Ingram, D. K.
Chefer, S.
Matochik, J.
Moscrip, T. D.
Weed, J.
Roth, G. S.
London, E. D.
Lane, M. A.
Publication Title: 
Science of aging knowledge environment: SAGE KE

A recent European Molecular Biology Laboratory Conference on Science and Society entitled "Time & Aging--Mechanisms & Meanings" fascinated scientists from different research areas as well as nonscientists. Topics discussed included not only the biological aging process but also the psychological effects of aging and social influences that affect this process.

Wollscheid-Lengeling, Evi
Publication Title: 

The Editorial Board of Aging reviews research papers published in 2009, which they believe have or will have significant impact on aging research. Among many others, the topics include genes that accelerate aging or in contrast promote longevity in model organisms, DNA damage responses and telomeres, molecular mechanisms of life span extension by calorie restriction and pharmacological interventions into aging.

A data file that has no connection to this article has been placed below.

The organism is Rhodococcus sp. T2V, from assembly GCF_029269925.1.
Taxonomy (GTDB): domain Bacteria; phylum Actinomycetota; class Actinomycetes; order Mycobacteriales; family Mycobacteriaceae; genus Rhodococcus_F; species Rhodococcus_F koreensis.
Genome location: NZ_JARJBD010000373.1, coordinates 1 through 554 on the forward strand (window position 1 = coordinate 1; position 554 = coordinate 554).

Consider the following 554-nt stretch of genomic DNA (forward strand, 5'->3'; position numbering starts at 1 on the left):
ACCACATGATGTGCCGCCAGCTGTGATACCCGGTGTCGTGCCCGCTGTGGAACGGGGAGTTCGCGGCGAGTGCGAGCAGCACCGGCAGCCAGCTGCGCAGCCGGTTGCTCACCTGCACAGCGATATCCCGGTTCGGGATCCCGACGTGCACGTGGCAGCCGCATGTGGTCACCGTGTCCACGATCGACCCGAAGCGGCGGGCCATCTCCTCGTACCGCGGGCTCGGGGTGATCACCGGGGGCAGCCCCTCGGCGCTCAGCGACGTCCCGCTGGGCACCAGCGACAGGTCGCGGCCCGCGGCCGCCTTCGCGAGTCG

Blagosklonny, Mikhail V.
Campisi, Judy
Sinclair, David A.
Bartke, Andrzej
Blasco, Maria A.
Bonner, William M.
Bohr, Vilhelm A.
Brosh, Robert M.
Brunet, Anne
DePinho, Ronald A.
Donehower, Lawrence A.
Finch, Caleb E.
Finkel, Toren
Gorospe, Myriam
Gudkov, Andrei V.
Hall, Michael N.
Hekimi, Siegfried
Helfand, Stephen L.
Karlseder, Jan
Kenyon, Cynthia
Kroemer, Guido
Longo, Valter
Nussenzweig, Andre
Osiewacz, Heinz D.
Peeper, Daniel S.
Rando, Thomas A.
Rudolph, K. Lenhard
Sassone-Corsi, Paolo
Serrano, Manuel
Sharpless, Norman E.
Skulachev, Vladimir P.
Tilly, Jonathan L.
Tower, John
Verdin, Eric
Vijg, Jan
Publication Title: 

Across phyla, aging is associated with reduced sleep duration and efficiency. Both aging and sleep involve complex genetic architecture and diverse cell types and are heavily influenced by diet and environment. Therefore, understanding the molecular mechanisms of age-dependent changes in sleep will require integrative approaches that go beyond examining these two processes independently. The fruit fly, Drosophila melanogaster, provides a genetically amenable system for dissecting the molecular basis of these processes.

Robertson, Meagan
Keene, Alex C.
Publication Title: 
Physiology & Behavior